As, darkly seen against the crimson sky,
Thy figure floats along.

The bird's body contrasts against the sky, as it is, "darkly painted on the crimson sky." Because it is so easily seen, the creature could become an easy target for some hunter.

The speaker offers his hope that no "fowler" could be able to catch the bird as it moves along the beauty of its surroundings.

Third Quatrain: Inquiring of the Bird

Seek’st thou the plashy brink
Of weedy lake, or marge of river wide,
Or where the rocking billows rise and sink
On the chaféd ocean side?

The third quatrain features a question directly asked of the bird. The speaker wants to ascertain if the fowl is flying toward a lake, river, or ocean. For two important reasons, those three bodies of water are significant: (1) the bird being a "waterfowl" is surely seeking out a body of water; (2) by moving the question from smallest to largest body of water, the speaker begins a metaphoric comparison to the spiritual life of the human mind and heart as he muses about the flight of the bird.

Fourth Quatrain: Invisible Power

There is a Power, whose care
Teaches thy way along that pathless coast,—
The desert and illimitable air
Lone wandering, but not lost.

The speaker then avers that the bird flying alone is guided by the invisible power of the God, a power that shows the bird the way to fly as it guided and guarded by that same invisible power. The speaker contends that the bird is not without a purpose, not just out haphazardly wandering the sky, but instead the fowl is infallibly guided by the power force of its Creator, and thus the bird though "wandering" all alone can never lose its way.

Because birds usually fly in V-shapes over great distances, one might deem a lone bird a lost creature. But the speaker intuits that the hand of God is guiding all nature at all times and thus asserts that the bird is "not lost."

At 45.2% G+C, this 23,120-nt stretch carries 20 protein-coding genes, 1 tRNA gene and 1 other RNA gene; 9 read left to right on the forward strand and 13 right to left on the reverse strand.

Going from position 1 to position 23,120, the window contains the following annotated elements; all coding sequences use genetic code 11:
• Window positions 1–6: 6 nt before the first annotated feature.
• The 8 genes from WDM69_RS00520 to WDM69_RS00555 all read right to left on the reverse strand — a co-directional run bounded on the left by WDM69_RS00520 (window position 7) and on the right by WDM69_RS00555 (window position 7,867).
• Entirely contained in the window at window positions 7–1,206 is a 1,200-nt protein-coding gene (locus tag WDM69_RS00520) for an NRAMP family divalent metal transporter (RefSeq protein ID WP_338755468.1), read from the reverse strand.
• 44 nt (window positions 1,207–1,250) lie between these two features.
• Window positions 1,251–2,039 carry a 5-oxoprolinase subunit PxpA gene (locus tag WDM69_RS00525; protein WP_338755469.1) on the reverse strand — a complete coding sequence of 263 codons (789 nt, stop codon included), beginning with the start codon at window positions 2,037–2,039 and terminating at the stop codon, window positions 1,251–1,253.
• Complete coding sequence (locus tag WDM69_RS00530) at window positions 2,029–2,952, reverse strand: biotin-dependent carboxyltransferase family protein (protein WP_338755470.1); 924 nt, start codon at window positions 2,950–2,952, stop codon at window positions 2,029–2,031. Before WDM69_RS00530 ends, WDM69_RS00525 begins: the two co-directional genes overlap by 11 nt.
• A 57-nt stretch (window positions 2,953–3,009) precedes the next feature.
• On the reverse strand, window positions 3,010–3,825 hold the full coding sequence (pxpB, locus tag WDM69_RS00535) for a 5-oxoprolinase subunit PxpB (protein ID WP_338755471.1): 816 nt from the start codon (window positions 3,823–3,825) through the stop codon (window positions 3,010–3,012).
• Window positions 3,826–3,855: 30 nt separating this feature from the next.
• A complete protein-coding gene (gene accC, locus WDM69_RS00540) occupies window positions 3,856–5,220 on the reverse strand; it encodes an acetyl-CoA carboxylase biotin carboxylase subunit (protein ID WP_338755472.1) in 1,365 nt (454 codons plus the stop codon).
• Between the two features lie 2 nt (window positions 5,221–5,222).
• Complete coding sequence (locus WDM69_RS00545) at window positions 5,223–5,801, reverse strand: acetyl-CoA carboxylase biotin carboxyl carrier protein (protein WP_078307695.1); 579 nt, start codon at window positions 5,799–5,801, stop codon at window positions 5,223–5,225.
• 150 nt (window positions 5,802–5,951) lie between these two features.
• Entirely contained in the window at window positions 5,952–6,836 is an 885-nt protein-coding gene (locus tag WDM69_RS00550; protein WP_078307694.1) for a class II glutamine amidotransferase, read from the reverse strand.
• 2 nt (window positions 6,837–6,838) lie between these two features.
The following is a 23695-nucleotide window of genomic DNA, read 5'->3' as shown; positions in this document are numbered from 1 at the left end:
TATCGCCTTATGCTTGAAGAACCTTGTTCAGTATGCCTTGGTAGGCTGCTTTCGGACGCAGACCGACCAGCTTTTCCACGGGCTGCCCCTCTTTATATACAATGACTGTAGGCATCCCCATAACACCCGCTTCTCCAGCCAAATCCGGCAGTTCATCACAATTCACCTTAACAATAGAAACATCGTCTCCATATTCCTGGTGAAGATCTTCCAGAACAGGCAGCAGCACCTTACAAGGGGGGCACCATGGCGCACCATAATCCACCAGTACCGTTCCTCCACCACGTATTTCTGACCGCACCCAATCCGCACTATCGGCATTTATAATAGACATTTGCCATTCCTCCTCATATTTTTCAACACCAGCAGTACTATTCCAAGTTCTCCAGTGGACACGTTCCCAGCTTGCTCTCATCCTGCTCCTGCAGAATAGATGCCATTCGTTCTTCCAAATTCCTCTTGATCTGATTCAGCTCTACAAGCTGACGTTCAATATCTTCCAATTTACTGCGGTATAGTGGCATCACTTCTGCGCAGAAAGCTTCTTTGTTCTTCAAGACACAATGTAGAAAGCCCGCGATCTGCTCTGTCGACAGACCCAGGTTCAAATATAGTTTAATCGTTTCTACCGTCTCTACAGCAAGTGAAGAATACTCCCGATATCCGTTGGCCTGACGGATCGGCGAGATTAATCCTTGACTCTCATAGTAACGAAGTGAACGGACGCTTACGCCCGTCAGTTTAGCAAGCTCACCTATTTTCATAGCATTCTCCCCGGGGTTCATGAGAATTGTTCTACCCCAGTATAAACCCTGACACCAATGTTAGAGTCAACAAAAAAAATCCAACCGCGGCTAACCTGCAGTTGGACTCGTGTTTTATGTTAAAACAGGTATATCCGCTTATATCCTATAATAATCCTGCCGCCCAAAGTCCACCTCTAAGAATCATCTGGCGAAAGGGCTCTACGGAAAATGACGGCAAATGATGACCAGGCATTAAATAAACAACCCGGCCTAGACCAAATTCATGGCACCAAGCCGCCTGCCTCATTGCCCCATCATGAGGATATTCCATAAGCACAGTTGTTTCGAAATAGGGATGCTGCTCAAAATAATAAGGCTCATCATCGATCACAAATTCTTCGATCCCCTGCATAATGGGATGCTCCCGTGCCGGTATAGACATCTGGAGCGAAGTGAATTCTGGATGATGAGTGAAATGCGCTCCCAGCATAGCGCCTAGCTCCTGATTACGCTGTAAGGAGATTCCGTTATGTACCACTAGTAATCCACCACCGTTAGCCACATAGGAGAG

Fifth Quatrain: Inspired Effusion

All day thy wings have fanned,
At that far height, the cold thin atmosphere;
Yet stoop not, weary, to the welcome land,
Though the dark night is near.

In the fifth quatrain, the speaker's spiritually inspired musing on the bird's flight has

morphed into the metaphorical. The speaker effuses about the bird’s having flown "all day." Yet the bird appears still to possess the energy and strength to remain air-born well into the night.

With this effusion, the speaker constructs his metaphorical comparison that "day" is a metaphor or "life" and "night" is a metaphor for "death." The overstatement that the bird has fanned his wings "all day" signals the speaker's metaphorical comparison of the bird's flight to life, death, and guidance by the divine power of its Creator (God).

Sixth Quatrain: Destination

And soon that toil shall end,
Soon shalt thou find a summer home, and rest,
And scream among thy fellows; reeds shall bend,
Soon, o’er thy sheltered nest.

Continuing metaphorically, the speaker then contends that the bird will soon alight at its destination, and the speaker also alludes to the more permanent end. By pointing to and labeling the bird's single flight "toil," the speaker would again be engaging simple overstatement, but the speaker is metaphorically referring to the bird's death in addition to the literal nighttime.

Seventh Quatrain: Vanishing from View

Thou’rt gone, the abyss of heaven
Hath swallowed up thy form, yet, on my heart
Deeply hath sunk the lesson thou hast given,
And shall not soon depart.

Abruptly, the bird vanishes from the speaker's view; it is "swallowed up" by "the abyss of heaven." Despite the fact that the bird's form has left the speaker's sight, the speaker will retain the memory of what he has learned from seeing the bird. The speaker has been moved to connect the profound issues of life, death, and Divine Power, and how that power guides them all.

Eighth Quatrain: An Epiphany

He, who, from zone to zone,
Guides through the boundless sky thy certain flight,
In the long way that I must trace alone,
Will lead my steps aright.

The speaker's conclusion in the final quatrain can be considered none other than an epiphany. He realizes that the same Power that guides the lesser evolved creatures also guides humankind. The Power that brought a simple bird through its arduous journey will guard and guide the speaker and all other travelers on the their own paths through life.

© 2016 Linda Sue Grimes